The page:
Frame It Like a Polaroid Picture
This blog is going to be all about one of the most famous and iconic film (analogue) cameras ever made – the Polaroid!
If, like me, you think that Polaroid cameras are a fun way to create unique and quirky images, then you’ll love this blog. If, on the other hand, you think they belong in the past, I urge you to keep an open mind and read on anyway.
Polaroid Camera Pros and Cons
+You can buy vintage Polaroid cameras quite cheaply (some are on eBay / Amazon for as little as £5).
+Your photo is printed instantly.
+The photos make great souvenirs or gifts at special occasions, like weddings and birthdays.
+The pictures are printed on non-tear material, which is stronger than standard photographic paper.
+The photos are iconic in style.
–The film for vintage cameras is quite pricey (just shy of £20 for 8 instant images).
–The vintage Polaroid cameras do not have the sophisticated settings controls of a digital camera. Polaroid now has a digital instant camera that has a zoom.
–The photos are sized differently to standard digital photos, so if you’re framing one you’ll need a made-to-measure frame.
–With an analogue camera, you cannot delete a photo and start again, like you could with a digital camera. Once you take the shot, that’s it. So you better be ready!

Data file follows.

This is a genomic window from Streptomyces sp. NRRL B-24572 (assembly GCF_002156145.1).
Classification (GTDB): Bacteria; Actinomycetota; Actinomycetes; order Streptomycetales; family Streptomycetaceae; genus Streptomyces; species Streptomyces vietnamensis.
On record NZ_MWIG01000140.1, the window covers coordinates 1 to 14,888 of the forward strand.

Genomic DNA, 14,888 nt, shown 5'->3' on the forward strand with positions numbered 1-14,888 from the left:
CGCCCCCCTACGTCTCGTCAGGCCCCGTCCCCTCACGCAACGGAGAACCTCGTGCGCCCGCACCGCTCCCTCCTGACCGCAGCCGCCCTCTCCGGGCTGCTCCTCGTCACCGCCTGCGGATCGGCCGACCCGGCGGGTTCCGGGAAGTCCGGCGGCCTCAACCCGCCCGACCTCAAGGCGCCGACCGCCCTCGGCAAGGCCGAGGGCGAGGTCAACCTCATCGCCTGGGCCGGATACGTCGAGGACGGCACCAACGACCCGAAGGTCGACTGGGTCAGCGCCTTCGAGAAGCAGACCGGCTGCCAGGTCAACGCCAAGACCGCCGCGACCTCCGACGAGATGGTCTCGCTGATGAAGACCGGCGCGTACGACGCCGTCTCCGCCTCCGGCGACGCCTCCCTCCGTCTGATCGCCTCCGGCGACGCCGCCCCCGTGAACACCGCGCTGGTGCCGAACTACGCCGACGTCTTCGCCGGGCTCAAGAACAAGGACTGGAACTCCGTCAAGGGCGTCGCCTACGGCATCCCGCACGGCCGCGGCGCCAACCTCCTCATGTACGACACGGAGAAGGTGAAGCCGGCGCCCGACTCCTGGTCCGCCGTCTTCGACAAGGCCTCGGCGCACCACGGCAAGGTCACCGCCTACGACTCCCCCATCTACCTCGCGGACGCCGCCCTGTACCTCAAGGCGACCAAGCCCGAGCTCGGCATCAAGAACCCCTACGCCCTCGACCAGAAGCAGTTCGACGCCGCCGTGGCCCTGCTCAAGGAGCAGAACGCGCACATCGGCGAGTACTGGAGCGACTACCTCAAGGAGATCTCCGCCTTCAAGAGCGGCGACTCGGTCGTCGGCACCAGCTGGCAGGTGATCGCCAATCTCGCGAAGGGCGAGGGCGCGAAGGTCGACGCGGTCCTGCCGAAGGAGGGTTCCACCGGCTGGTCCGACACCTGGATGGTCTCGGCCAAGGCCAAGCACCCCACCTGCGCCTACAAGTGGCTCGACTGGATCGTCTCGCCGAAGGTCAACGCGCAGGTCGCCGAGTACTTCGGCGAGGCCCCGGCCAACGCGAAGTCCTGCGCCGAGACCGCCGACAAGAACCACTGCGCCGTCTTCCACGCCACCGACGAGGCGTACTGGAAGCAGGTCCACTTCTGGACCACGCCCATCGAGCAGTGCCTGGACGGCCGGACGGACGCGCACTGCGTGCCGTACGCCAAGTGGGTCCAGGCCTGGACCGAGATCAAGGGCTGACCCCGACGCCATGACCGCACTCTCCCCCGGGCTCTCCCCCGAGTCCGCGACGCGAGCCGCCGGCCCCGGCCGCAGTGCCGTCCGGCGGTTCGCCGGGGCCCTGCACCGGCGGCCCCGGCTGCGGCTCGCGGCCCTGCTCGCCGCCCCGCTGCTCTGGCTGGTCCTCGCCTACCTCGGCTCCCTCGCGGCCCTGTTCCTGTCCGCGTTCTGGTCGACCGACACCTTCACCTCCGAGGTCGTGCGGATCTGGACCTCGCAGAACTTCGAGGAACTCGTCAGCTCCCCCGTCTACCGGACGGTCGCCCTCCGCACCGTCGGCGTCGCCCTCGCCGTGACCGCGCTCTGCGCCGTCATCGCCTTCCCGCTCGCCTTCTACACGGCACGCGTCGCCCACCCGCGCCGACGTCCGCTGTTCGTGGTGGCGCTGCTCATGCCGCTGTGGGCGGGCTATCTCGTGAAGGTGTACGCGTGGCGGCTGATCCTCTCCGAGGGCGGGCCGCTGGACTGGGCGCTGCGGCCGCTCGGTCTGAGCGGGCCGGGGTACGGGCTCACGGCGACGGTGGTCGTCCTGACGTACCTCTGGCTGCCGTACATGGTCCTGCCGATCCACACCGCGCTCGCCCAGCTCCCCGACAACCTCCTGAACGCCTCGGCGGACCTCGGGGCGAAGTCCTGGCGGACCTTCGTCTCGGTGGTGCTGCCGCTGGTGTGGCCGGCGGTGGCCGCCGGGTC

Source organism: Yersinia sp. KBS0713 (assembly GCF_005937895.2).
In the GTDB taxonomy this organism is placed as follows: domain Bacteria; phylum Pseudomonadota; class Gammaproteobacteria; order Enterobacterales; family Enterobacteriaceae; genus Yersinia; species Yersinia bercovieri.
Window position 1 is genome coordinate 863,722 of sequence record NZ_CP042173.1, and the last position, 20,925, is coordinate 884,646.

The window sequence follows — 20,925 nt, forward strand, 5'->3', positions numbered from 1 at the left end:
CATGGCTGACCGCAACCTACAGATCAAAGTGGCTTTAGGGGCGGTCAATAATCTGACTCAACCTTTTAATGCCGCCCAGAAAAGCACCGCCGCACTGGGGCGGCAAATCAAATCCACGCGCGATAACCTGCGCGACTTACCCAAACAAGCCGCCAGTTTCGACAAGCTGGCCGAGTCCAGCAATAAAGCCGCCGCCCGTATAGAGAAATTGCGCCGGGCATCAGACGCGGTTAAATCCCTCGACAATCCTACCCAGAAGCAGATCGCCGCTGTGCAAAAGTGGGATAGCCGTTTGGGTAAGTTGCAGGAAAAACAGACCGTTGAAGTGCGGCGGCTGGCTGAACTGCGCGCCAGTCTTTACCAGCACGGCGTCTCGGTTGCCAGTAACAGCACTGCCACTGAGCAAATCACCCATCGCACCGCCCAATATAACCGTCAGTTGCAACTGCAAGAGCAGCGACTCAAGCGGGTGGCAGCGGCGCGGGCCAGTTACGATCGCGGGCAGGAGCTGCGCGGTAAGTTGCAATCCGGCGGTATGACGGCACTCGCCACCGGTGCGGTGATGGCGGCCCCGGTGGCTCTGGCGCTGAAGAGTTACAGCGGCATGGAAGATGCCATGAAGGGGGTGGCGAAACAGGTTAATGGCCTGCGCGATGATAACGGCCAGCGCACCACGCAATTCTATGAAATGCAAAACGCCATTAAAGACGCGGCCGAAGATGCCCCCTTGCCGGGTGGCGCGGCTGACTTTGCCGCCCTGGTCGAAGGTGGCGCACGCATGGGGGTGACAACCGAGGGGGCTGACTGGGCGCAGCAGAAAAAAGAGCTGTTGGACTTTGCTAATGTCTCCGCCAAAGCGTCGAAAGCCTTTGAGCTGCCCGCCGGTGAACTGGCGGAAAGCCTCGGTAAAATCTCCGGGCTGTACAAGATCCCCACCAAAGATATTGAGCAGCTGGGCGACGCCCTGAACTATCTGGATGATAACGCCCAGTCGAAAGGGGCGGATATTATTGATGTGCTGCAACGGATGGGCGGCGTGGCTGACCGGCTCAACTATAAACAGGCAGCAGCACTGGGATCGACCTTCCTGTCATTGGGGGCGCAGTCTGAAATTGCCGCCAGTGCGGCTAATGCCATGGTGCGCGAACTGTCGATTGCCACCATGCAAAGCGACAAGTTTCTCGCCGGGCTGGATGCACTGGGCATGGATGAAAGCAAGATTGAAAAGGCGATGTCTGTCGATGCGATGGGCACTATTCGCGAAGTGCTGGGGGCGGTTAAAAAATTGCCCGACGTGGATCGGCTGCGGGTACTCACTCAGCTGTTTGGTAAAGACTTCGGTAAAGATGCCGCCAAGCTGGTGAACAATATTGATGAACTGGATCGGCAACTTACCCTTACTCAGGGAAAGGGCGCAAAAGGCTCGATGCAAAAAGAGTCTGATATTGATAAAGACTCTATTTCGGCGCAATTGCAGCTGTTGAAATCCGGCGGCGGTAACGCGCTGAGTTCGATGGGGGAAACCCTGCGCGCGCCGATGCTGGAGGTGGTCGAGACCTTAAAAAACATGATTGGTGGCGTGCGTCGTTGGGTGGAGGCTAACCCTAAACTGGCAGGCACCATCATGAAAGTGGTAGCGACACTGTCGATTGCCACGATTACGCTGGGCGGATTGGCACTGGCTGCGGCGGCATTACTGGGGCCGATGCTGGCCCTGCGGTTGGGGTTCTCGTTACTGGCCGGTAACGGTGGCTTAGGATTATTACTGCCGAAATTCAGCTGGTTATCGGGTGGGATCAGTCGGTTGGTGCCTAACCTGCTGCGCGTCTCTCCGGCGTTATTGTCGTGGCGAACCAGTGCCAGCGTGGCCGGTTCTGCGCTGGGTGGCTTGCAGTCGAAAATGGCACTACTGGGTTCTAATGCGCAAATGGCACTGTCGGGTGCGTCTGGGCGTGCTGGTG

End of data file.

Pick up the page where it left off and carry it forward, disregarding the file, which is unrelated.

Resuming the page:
Polaroid – Past to Present
Edwin H. Land and George Wheelwright formed Polaroid in 1937. Mr Land created a lens that could polarise light. This technology was used in cameras and also polarising (glare-free) sunglasses, used by pilots in WWII, according to the New York Times.
The company became well-known for their instantly developing photos.
The photo above is of the artist Andy Warhol with an SX-70 Polaroid camera. Online reports suggest this camera is now worth as much as $50,000 (about £30,000 at the time of writing).
Back in 1972, when Elton John, flares and fondue were the height of cool, Polaroid released the SX-70 Land Camera – the first automatic, motorised, folding, single-lens reflex camera. Back then, people usually had to wait a week or two for their holiday snaps to be developed. On the other hand, Polaroid offered the ‘Instant Experience’.
Polaroid evolved with the times and in the 80s, before digital photography came along, Polaroid released the Sun 600 Camera. It had a 116mm single-element plastic lens, it had fixed focus (i.e. no zoom) an electronic shutter and a built-in electronic flash. (See below.)
In the 90s when digital photography came in, Polaroid was one of the first to develop digital cameras, but they did not win the market share. By 2001, the company filed for bankruptcy, largely owing to the popularity of digital photography.
In 2011 Polaroid was back and released a digital camera, the Z340 Instant Digital Camera. Described as ‘old meets new’, this digital camera had an integrated printer that could turn digital photos into 3″x4″prints, it has a zoom and you can choose the borders for the pictures. (See below.)